To describe Cubetractor would require me to use a term that games are rarely labelled – mindnumbling challenging. It seems that only indie developers these days are able to churn out games that require so much finesse. At its essence, Cubetractor is a puzzle game but throw in elements that require much precision and dexterity, Cubetractor becomes a genre all on its own.
By the time one hits the fourth tutorial level, you would have plenty of obstacles thrown your way that it comes more top down flight actioner than puzzle builder. All things considered, you could half ass your way through the game but that’s not the point considering you’d want to 3 star rating every level for that sense of achievement.
Dodge stuff, Build stuff, Destroy Stuff
The game does well by teaching players a new element progressively in each tutorial level incrementally. But what happens is that on top of each new element would be plenty of other obstacles in the way to punish the undexterous.
Cubetractor is in need of tighter controls and a remapping feature. It grew quite frustrating for me to control and move all in one hand. Not sure if game design was meant to be that way, the difficultly in Cubetractor hits you like a truck. In Super Meat Boy, which was insanely hard as well, the controls in Team Meat‘s game was tight and precise. With Cubetractor, controls are very much critical when you are dodging bullets, pulling cubes (which hurt you if you stand in their way) and building structures in specific locations.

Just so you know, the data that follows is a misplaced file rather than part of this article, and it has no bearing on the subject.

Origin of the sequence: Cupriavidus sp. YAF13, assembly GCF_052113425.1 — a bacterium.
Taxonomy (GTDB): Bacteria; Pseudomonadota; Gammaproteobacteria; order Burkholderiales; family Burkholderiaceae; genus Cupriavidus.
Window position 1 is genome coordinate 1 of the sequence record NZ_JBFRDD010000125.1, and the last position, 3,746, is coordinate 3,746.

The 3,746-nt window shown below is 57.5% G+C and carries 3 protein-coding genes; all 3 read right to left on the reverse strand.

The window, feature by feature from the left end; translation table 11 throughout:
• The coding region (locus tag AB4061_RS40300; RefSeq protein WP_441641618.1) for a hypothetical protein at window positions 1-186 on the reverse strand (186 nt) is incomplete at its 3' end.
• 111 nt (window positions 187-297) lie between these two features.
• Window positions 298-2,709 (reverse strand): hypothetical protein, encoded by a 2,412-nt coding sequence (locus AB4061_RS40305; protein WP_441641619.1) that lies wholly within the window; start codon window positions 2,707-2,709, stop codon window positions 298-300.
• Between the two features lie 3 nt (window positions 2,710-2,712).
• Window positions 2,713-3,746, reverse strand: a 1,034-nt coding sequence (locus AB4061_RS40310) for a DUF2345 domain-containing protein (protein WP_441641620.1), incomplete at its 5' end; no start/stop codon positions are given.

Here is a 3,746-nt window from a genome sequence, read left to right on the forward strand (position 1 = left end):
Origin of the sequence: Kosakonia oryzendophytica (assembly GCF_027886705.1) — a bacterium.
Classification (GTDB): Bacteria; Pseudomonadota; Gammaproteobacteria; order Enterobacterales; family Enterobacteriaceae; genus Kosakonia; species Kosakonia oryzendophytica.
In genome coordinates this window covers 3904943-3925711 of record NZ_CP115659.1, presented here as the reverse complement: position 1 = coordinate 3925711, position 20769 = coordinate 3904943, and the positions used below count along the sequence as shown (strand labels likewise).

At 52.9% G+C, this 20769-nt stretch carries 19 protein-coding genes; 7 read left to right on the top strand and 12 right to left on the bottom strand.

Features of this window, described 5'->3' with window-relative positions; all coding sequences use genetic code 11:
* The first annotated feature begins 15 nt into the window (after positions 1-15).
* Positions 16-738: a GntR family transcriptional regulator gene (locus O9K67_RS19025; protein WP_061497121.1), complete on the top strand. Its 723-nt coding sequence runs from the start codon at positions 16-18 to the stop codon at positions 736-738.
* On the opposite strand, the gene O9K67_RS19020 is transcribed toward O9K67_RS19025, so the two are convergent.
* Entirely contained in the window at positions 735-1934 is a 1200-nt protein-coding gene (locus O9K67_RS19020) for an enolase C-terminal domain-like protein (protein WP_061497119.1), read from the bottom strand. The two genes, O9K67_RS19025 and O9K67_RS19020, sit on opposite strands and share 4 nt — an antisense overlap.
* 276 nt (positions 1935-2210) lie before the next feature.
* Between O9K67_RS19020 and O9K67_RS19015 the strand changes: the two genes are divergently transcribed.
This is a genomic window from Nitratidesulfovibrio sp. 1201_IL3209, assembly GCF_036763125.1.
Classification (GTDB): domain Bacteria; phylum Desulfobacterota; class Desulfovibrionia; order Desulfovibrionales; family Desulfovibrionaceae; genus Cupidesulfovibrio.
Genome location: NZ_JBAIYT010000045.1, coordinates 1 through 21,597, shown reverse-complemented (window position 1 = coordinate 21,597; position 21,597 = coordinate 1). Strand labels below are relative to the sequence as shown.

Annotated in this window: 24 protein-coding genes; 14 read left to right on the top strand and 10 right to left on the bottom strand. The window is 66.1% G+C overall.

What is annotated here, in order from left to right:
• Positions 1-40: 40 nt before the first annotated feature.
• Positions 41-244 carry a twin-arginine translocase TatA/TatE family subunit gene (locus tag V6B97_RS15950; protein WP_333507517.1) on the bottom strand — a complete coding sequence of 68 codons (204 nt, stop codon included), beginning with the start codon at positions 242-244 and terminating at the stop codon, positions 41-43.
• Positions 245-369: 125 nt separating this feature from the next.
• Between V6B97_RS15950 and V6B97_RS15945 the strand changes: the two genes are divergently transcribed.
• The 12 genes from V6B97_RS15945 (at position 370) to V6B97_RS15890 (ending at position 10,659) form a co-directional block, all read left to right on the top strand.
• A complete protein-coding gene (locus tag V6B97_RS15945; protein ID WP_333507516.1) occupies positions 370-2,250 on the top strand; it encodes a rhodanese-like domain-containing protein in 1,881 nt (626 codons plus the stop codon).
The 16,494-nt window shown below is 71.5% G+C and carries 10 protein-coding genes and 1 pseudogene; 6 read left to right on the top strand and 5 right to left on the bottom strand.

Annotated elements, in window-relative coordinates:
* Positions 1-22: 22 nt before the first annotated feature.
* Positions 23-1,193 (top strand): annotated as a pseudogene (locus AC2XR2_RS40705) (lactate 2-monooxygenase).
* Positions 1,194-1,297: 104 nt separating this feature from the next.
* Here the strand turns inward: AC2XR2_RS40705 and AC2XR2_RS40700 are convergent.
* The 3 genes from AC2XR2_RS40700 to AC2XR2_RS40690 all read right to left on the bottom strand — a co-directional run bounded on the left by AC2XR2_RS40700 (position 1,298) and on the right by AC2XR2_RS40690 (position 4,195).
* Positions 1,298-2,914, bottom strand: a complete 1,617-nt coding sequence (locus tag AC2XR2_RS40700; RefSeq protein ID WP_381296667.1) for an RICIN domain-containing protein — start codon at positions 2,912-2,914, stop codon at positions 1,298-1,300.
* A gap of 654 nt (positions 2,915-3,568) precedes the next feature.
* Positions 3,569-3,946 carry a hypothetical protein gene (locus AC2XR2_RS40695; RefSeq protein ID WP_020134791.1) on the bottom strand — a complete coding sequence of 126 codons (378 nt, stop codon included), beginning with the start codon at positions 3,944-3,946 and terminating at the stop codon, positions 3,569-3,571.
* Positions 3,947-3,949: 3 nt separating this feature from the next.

Movement is executed with WASD, Space to pull and X to delete. Build stuff by pulling individual blocks together. Seeing how all these buttons are all in close proximity to each other and Cubetractor requires you to be mobile most of the time, I’m unable to envision how the average individual would be able to pull it all off consistently.
However, when it all comes together and completing a level with 3 stars, the sense of satisfaction is immense. And in order to do so you’d have to clear the level fast, pick up all collectibles and not get hit. Definitely a game for the Dark Souls crowd.
Complementing Cubetractor’s gameplay would be well designed visuals and sound design which comes together pretty well. No fancy graphics here but it all works and serves no distractions to the player when there’s so much happening on screen.
If tough isn’t a word in your vocabulary, Cubetractor is the ideal game for you. Possibly plenty of broken keyboards along the way however. The good thing is that there’s a demo to give you a taste if the game is really suited for your liking. Worth giving it a go.
This is a game that cannot be aptly described but one that needs to be experienced. BRING ON THE PAIN!